I would note that all of this means that I think if a person simply stopped giving money altogether rather than changing the recipient that would be a reason to think that [the interpretation that they care more about doctrine than people] is right. But given that these are people who have (in many cases) given freely and willingly for years, I’m highly dubious that people are going to give up their charitable contributions toward children in need altogether, rather than transfer them.

You can see the whole conversation here (including a rejoinder that I haven’t had a chance to respond to yet).  I’d also note that this comment was not meant to contradict my argument that conservatives can and in most cases should keep up support for the individual child they have forged a relationship with.  Rather, it is simply trying to show that the abstract claim that stopping support for a child entailed a prioritization of doctrine over children is faulty.

Again, that is by no means a comprehensive analysis.  I probably won’t put that together…ever.  But it’s a start toward clarity…I hope.

On whether Christians should keep supporting World Vision

World Vision USA has altered their employee handbook to allow them to hire members of committed same-sex unions.  As I noted on Twitter, I find their rationale incoherent, but not terribly surprising.

Of the various threads I could take up, though, I want to focus on the decision which many conscientious Christians who deeply disagree with World Vision USA’s decision now face:  should they continue on supporting the child that they had been, or should they send their donations elsewhere?  world vision

It’s important to note that the question is not strictly financial.  As with many organizations, the funds an individual contributes in support of a child do not go to that child directly.  They are “pooled” and sent to support the community which the child lives in.  Similarly, the contributions are used to justify additional grant money from governments that are thrown into the various pools as well, all of which provides help for the community and from which the child benefits indirectly.  This is not uncommon:  it allows World Vision to maximize the impact of the money by focusing on the structural issues within a community that contribute to everyone’s flourishing.

Obviously, the careful structure would make the “child support” rhetoric less punchy and useful for raising donors. But it also means that when an individual withdraws support, the community which had been the recipient incurs some financial loss, but that loss is spread across the whole of the community (rather than, say, a particular child no longer receiving a $35 check every month).  Of course, if individuals withdrew their support en masse a significant impact would be felt. But the effect of pooling funds means that responsibility is pooled as well.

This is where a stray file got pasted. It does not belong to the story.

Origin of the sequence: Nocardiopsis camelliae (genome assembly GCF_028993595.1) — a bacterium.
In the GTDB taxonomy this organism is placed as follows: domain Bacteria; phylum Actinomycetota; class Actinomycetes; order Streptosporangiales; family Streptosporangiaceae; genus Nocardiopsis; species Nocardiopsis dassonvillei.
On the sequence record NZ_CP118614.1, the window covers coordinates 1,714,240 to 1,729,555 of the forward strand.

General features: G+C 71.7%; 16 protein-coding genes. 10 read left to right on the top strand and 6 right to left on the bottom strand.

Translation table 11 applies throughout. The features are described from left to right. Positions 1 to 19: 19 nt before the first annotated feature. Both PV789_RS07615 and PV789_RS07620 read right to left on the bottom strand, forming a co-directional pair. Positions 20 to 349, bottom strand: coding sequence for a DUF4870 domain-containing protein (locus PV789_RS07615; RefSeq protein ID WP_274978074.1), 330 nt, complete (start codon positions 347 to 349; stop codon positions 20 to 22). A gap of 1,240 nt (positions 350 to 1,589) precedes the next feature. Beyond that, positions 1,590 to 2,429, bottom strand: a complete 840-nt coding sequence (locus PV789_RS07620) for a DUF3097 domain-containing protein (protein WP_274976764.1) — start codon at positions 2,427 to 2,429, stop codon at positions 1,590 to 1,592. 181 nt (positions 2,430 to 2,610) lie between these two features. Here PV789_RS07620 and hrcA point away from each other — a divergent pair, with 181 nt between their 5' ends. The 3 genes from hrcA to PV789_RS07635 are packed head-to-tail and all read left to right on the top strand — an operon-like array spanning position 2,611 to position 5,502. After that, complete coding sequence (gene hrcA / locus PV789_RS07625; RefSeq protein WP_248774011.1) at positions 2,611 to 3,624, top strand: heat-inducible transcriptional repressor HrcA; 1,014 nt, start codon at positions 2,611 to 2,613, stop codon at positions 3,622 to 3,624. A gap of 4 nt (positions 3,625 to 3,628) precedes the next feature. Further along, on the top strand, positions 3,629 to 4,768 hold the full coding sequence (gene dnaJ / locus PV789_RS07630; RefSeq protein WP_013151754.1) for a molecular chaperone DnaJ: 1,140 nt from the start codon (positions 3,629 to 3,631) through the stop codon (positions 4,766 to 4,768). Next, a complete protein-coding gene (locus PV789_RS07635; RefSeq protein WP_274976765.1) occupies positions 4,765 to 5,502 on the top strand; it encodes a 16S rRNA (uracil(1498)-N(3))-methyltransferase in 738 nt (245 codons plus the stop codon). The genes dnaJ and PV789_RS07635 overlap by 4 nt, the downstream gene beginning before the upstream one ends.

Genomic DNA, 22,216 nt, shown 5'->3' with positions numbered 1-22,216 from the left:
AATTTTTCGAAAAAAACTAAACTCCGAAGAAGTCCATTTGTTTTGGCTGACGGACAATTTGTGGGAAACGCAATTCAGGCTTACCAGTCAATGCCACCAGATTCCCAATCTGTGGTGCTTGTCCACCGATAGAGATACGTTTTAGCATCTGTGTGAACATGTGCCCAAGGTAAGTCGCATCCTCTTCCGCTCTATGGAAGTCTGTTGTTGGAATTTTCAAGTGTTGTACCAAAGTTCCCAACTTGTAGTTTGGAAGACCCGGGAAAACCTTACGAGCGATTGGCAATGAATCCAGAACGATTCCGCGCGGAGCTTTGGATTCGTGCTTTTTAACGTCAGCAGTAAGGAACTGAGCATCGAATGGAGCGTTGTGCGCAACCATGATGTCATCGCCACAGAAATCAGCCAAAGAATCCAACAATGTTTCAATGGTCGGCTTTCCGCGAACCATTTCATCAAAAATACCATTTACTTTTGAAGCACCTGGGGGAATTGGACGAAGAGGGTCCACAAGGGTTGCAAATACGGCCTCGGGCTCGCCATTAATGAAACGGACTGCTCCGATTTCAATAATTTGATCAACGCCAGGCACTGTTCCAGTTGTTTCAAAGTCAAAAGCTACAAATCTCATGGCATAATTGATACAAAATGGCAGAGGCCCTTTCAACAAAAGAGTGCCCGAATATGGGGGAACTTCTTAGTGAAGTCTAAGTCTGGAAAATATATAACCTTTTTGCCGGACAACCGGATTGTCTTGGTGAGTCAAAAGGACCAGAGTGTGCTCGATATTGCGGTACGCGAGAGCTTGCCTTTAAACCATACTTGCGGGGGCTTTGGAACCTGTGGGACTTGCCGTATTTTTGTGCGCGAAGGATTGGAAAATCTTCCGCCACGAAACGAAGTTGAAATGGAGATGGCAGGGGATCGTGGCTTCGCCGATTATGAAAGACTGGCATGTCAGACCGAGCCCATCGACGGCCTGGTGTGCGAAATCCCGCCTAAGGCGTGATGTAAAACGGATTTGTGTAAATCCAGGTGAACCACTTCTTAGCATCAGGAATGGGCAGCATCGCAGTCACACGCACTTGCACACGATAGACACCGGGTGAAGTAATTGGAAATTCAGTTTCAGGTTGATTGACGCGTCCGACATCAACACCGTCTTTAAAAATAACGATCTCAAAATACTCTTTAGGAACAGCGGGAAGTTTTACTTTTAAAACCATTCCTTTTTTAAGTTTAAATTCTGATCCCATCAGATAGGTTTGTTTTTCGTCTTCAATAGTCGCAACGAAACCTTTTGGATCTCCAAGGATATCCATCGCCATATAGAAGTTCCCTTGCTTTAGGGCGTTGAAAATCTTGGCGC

I mention all that only so we are clear on what the decision is at stake.  There are other factors that matter, too, though. Most importantly, supporting a child frequently means establishing some kind of relationship with them through letters, gifts, and other communications that are meant to support a child’s well-being directly.  Sometimes these are quite robust, and can provide important emotional and spiritual levels of support to the child who is the recipient of them.  It is also here where many people will feel the dilemma the strongest:  regardless of whether the child might suffer any serious material loss (because of the pooling effect), there may be a serious loss and confusion that withdrawing support would introduce. And there may be a genuine loss of relationship and of instruction within the donor’s own home with one’s own children, and so on.  There may, in some cases, be a real loss of possibilities of evangelism:  the harvest may have been ripened due to years of sowing and watering, and walking away may remove one significant factor which may contribute to the eventual reaping.

It’s important to underscore how important this is for the decision:  to ignore it would be to reduce every bit of giving that had gone on to a strictly financial transaction.  But charity ought not be purely monetary.  To view it as such is to corrode the practice of giving for the giver, not just the organization who receives it.  It would undermine the entire logic, and would do harm to whatever organization the donations were transferred to, as the new relationship between the donor and the organization would be established on strictly monetary and utilitarian grounds.  Prioritizing the relationship with the child in the decision about whether to withdraw support or not locates the financial considerations in their appropriate position:  as important, but by no means all-important.